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The film projector came to a standstill with a soft whirr and click, and the lights came up slowly in the lecture hall. The images of horror that had filled the screen receded into the light; and my class remained uncharacteristically silent as we opened notebooks and prepared for our professor's lecture. It was the spring of1991, and I was a twenty-one-year-old college junior. The film we had just watched, unforgettably, was Alain Resnais' Holocaust documentary Night and Fog.
During my four years at the University of Delaware, I had taken several college courses about the history of the Holocaust, had heard the testimony of survivors, and had read numerous accounts of Jewish history between the years of 1938 and 1945. But nothing I had read, heard, or seen had prepared me for the shock of the color footage of Auschwitz in 1955, juxtaposed against the images of the camp in operation during the last days of the war.
My professor for most of these courses, Dr. Sara Horowitz, was someone I had admired since the first day I met her, when I had been a lost, homesick freshman and she was my Honors advisor. At first, I had taken her Holocaust studies courses because I liked her and the way she taught. But after only about half a semester, my own interest in the subject became overwhelming, and I took course after course, determined to learn what I could about what had happened, who had died, and about those who had managed to survive.
That night, after the lecture ended, my fellow students and I left the classroom, transformed by what we had seen, talking amongst ourselves about how, in some distant future, we hoped to bear witness in a world that had permitted Auschwitz to exist. A couple of us decided to go out to a local campus bar, to talk about the film and some upcoming class assignments. But it was obvious: after seeing that indelible horror on the screen, no one really felt like being alone.
I knew that I felt compelled to study the Holocaust because of my own Jewish heritage. Although my paternal grandfather had been born in America, his family had hailed from Cologne, Germany. No one knew what had become of the Rosenthals that had remained behind so many generations ago, but we assumed that they had not survived the war. And although my dad read every book and saw every movie about World War II, the Holocaust was not a subject our family ever discussed.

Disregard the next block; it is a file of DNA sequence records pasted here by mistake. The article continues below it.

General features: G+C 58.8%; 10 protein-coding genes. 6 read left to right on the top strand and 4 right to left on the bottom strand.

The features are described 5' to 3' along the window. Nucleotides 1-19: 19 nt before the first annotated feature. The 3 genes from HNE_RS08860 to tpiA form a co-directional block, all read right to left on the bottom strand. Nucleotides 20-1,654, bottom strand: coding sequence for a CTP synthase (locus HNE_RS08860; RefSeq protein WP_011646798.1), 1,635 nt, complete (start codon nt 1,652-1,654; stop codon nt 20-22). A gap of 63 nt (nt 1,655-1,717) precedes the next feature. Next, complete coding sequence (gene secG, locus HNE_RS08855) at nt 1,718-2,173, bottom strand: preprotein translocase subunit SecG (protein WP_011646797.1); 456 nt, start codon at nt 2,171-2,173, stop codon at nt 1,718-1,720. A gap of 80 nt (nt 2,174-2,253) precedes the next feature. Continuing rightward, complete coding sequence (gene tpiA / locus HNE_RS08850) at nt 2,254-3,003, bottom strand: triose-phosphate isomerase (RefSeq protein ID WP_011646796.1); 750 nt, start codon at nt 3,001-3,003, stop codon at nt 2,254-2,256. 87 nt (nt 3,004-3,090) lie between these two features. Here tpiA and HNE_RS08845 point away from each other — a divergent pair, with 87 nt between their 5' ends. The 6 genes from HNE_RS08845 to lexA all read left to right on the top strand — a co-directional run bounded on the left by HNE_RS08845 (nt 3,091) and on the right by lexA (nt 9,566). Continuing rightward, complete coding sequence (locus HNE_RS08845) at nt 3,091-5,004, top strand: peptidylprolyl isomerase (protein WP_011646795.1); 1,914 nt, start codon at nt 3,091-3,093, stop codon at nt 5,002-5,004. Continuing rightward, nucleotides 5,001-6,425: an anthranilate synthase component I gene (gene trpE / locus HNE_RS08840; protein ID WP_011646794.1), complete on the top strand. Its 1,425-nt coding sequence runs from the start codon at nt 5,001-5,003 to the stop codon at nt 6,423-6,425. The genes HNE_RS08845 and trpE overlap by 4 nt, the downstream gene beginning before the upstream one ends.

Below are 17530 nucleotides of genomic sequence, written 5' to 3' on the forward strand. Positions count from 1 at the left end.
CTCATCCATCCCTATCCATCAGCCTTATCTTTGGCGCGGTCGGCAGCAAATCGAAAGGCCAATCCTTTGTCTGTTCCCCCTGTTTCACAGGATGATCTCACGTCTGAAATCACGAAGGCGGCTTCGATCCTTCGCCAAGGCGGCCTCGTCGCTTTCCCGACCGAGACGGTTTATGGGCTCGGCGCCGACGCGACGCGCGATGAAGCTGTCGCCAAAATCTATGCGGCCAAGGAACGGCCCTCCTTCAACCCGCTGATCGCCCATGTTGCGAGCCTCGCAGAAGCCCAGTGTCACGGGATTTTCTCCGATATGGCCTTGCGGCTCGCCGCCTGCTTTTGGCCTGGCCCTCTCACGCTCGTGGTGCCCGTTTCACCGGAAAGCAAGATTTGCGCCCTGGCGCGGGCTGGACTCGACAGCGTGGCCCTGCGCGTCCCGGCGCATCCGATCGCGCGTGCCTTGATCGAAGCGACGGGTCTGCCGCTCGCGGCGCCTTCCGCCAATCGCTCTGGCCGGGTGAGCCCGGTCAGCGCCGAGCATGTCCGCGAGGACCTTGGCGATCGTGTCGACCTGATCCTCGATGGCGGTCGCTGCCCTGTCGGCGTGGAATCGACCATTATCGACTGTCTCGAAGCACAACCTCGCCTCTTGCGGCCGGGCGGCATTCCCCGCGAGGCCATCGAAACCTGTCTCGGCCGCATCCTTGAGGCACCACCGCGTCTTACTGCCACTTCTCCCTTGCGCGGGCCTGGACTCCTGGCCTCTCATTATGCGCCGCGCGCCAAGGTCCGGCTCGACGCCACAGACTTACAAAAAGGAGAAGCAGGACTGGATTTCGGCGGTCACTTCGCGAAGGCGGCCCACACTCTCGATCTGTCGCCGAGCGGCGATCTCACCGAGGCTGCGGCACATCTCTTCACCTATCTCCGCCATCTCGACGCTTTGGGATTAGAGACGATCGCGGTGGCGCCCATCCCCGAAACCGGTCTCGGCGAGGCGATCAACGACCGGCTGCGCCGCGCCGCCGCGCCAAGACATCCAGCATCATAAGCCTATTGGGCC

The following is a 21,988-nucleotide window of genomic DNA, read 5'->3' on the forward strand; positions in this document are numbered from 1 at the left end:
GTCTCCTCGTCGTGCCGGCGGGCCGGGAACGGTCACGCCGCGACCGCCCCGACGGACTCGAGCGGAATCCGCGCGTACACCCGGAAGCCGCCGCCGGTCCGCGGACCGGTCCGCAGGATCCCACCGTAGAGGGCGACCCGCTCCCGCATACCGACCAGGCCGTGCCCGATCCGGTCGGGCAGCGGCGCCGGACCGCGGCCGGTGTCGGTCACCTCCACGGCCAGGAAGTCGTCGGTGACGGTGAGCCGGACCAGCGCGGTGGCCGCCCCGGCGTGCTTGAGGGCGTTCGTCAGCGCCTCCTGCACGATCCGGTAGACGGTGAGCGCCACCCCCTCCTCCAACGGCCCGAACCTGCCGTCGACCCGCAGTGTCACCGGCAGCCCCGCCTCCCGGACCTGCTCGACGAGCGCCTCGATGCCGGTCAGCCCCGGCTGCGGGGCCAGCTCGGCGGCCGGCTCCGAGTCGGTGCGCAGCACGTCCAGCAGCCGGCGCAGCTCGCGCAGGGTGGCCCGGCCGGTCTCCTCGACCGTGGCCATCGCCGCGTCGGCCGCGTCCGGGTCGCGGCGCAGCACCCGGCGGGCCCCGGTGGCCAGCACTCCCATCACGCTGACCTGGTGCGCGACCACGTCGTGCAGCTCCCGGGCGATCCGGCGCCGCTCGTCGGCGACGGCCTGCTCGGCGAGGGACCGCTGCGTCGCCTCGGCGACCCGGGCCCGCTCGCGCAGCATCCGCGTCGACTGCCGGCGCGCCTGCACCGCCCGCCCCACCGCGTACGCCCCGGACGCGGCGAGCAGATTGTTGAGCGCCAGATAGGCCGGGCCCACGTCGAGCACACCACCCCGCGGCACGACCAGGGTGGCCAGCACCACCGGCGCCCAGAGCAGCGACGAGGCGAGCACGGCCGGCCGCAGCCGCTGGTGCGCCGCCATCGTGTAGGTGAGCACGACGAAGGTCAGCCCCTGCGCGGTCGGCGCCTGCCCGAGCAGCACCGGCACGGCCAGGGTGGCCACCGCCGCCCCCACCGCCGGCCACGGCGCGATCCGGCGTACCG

During college, however, the Holocaust became deeply personal for me. Even though I had been raised as a Christian, I knew that through my connection to Jewish ancestors, I had an obligation to bear witness. But what troubled me was whether, as someone with no Jewish memory, whose family had abandoned Judaism, I had a right to do so.
In this, I was different from the other students in my classes. For one thing, everyone else taking Holocaust studies classes was Jewish, and because of this, everyone seemed to have a much greater knowledge of Jewish history than I did.
That night, after the film, my classmates and I talked about the Holocaust, and as we did, I worked up to courage to ask some of them how they came by their knowledge of Jewish history. One answered, succinctly, "Hebrew school." Another told me, "My grandparents are survivors. I've been hearing these stories forever."
I looked down into my glass, waiting for the question that inevitably came. "What about you? Didn't you go to Hebrew school?"
"No," I admitted. "Parochial school, actually." There were mystified looks all around the table. Not wanting to leave any doubt in anyone's mind, I continued. "My dad was born Jewish, that's how my last name is Rosenthal. But I was raised Catholic."
A couple of people exchanged looks. Then my friend Dina tentatively asked, "Is it weird for you to be in these classes then?"
I hesitated before answering. "A little. Sometimes I wonder if I have a right to be here. I'm not even sure if my family lost anyone in the Holocaust."
There was a little silence, and then Dina spoke again. "No one has a right to tell you if you have a right to be here. The fact that you have been raised in a totally different religious tradition, and you think it's still important to bear witness--that's amazing." The others nodded as Dina continued. "But it's even more special because whether you realize it or not, you're acting on a sacred obligation that is part of who you are, not because you're part Jewish, but because you are human. But being part Jewish means two things. First, you lost family in the Holocaust, whether or not you know it. And second, this is your story, too."
I had Dina's words in my mind eight years later, on the day that I started working at the Museum of Jewish Heritage - A Living Memorial to the Holocaust in New York City. What I loved the most about working at the museum was that it was the fulfillment of something very special that was set in motion on the night of Night and Fog. For me, the sacred act of bearing witness is something that enables me not only to connect with my Jewish heritage, but also to transcend the borders of religious doctrine for the purpose of a greater moral and ethical obligation.
On a sunny October day in 2000, my sister Laura proudly carried her first child--my godchild, Connor--through the museum on his first-ever trip to the city. Though he slept through most of the tour, curled in a Snugli with his baby cheek pressed to my sister's heart, I remember the feeling of pride and love I felt as my sister and I took our first step towards making sure--even though Connor is being raised Catholic--that we would create a Jewish memory for the next generation of our family. Because whether or not he knows it, Connor lost family during the Holocaust. And second, this is his story, too.